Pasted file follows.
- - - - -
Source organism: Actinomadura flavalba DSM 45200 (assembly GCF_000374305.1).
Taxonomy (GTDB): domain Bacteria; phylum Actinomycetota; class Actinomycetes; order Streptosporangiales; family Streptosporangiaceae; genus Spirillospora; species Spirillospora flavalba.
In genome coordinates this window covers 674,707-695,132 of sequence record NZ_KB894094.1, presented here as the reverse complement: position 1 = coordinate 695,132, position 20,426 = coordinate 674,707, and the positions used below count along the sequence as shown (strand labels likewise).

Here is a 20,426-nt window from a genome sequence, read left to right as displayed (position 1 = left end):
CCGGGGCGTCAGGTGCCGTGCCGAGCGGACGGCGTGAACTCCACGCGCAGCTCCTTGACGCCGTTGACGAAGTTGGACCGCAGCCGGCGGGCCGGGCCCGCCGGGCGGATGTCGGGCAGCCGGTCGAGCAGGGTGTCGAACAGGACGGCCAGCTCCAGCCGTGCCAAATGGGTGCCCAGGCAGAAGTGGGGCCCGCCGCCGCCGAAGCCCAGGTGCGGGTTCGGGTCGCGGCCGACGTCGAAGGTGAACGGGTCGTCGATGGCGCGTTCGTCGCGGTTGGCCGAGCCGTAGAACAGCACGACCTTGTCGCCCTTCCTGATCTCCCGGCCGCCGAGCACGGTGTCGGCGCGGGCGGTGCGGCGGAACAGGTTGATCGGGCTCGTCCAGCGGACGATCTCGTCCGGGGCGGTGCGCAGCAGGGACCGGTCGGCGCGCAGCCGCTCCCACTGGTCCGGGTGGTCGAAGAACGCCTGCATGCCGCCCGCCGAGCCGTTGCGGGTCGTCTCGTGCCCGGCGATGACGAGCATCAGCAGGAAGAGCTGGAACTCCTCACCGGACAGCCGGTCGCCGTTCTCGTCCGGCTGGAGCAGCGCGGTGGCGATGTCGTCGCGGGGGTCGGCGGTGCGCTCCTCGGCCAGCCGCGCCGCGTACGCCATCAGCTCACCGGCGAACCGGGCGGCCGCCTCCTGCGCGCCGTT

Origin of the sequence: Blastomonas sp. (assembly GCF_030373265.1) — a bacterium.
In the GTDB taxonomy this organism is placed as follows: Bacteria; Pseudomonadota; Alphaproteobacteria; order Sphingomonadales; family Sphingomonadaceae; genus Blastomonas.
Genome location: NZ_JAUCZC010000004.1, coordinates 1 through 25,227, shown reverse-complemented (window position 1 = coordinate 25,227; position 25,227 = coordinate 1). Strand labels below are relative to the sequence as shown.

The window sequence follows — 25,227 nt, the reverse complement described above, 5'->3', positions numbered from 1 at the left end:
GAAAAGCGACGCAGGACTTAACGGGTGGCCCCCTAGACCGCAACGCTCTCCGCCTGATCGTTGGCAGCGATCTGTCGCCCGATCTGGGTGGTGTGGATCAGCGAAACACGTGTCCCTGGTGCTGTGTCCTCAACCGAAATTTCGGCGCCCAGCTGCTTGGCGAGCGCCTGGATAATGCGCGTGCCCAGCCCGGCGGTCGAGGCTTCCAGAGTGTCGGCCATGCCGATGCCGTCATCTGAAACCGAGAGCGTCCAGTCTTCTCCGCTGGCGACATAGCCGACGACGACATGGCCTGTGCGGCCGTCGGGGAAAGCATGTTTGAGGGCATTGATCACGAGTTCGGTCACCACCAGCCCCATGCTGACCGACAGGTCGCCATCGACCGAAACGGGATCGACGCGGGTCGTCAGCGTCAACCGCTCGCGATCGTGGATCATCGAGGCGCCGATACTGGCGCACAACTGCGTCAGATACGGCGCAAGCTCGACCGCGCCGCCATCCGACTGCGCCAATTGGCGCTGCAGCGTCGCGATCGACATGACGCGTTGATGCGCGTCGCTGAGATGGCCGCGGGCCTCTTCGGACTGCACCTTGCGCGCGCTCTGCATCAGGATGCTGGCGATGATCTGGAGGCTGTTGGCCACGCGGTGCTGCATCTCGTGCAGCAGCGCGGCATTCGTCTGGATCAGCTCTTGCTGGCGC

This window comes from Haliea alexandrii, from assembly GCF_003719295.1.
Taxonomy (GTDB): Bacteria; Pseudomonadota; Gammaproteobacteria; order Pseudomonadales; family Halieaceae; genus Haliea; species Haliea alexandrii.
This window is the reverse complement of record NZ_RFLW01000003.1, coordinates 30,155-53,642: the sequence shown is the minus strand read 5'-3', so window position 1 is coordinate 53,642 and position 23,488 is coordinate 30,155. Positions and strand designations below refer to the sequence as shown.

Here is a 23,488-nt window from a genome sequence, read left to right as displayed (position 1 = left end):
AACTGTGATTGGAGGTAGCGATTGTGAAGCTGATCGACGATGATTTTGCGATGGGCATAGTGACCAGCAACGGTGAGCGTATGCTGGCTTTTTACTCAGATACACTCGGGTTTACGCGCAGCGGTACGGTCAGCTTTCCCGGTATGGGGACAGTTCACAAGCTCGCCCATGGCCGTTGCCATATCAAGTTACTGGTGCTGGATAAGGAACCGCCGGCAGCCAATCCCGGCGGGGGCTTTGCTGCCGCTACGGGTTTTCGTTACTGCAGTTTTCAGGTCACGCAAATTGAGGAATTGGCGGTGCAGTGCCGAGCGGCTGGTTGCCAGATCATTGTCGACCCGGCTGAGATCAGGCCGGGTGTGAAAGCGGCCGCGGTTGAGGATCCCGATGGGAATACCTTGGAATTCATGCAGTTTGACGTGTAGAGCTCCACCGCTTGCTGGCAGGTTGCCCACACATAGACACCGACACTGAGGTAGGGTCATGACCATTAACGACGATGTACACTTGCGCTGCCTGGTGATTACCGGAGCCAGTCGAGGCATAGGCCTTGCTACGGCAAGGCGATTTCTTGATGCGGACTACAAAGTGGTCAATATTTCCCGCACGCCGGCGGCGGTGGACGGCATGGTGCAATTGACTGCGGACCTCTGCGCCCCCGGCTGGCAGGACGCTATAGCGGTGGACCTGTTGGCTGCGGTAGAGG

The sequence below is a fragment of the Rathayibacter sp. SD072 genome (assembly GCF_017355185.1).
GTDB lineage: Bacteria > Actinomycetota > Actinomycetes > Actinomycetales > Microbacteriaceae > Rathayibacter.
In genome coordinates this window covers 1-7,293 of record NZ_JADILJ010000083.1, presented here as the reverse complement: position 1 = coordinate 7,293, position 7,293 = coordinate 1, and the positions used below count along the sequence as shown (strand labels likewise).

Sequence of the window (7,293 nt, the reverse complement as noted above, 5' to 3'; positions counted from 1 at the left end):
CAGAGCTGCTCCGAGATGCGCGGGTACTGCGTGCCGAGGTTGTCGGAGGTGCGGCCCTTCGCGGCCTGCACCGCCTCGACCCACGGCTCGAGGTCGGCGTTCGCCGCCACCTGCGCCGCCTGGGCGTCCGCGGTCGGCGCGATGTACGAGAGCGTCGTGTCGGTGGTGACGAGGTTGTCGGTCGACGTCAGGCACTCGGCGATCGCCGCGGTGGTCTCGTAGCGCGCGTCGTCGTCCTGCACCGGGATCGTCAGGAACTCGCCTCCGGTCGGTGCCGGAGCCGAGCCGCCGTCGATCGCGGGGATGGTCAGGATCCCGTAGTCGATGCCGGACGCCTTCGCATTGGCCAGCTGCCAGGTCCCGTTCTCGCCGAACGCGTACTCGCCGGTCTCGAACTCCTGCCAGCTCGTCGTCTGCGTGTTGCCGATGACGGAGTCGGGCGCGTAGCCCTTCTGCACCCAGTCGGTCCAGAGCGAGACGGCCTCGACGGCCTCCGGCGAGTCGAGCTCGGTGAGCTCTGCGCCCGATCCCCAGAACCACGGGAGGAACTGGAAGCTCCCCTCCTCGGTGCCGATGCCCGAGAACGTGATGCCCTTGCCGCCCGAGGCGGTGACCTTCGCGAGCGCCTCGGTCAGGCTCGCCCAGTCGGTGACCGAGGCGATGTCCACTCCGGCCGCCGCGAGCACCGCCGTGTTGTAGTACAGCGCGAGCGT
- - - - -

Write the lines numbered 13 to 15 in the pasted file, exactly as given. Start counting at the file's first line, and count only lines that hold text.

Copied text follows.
This window is the reverse complement of record NZ_RFLW01000003.1, coordinates 30,155-53,642: the sequence shown is the minus strand read 5'-3', so window position 1 is coordinate 53,642 and position 23,488 is coordinate 30,155. Positions and strand designations below refer to the sequence as shown.

Here is a 23,488-nt window from a genome sequence, read left to right as displayed (position 1 = left end):
AACTGTGATTGGAGGTAGCGATTGTGAAGCTGATCGACGATGATTTTGCGATGGGCATAGTGACCAGCAACGGTGAGCGTATGCTGGCTTTTTACTCAGATACACTCGGGTTTACGCGCAGCGGTACGGTCAGCTTTCCCGGTATGGGGACAGTTCACAAGCTCGCCCATGGCCGTTGCCATATCAAGTTACTGGTGCTGGATAAGGAACCGCCGGCAGCCAATCCCGGCGGGGGCTTTGCTGCCGCTACGGGTTTTCGTTACTGCAGTTTTCAGGTCACGCAAATTGAGGAATTGGCGGTGCAGTGCCGAGCGGCTGGTTGCCAGATCATTGTCGACCCGGCTGAGATCAGGCCGGGTGTGAAAGCGGCCGCGGTTGAGGATCCCGATGGGAATACCTTGGAATTCATGCAGTTTGACGTGTAGAGCTCCACCGCTTGCTGGCAGGTTGCCCACACATAGACACCGACACTGAGGTAGGGTCATGACCATTAACGACGATGTACACTTGCGCTGCCTGGTGATTACCGGAGCCAGTCGAGGCATAGGCCTTGCTACGGCAAGGCGATTTCTTGATGCGGACTACAAAGTGGTCAATATTTCCCGCACGCCGGCGGCGGTGGACGGCATGGTGCAATTGACTGCGGACCTCTGCGCCCCCGGCTGGCAGGACGCTATAGCGGTGGACCTGTTGGCTGCGGTAGAGG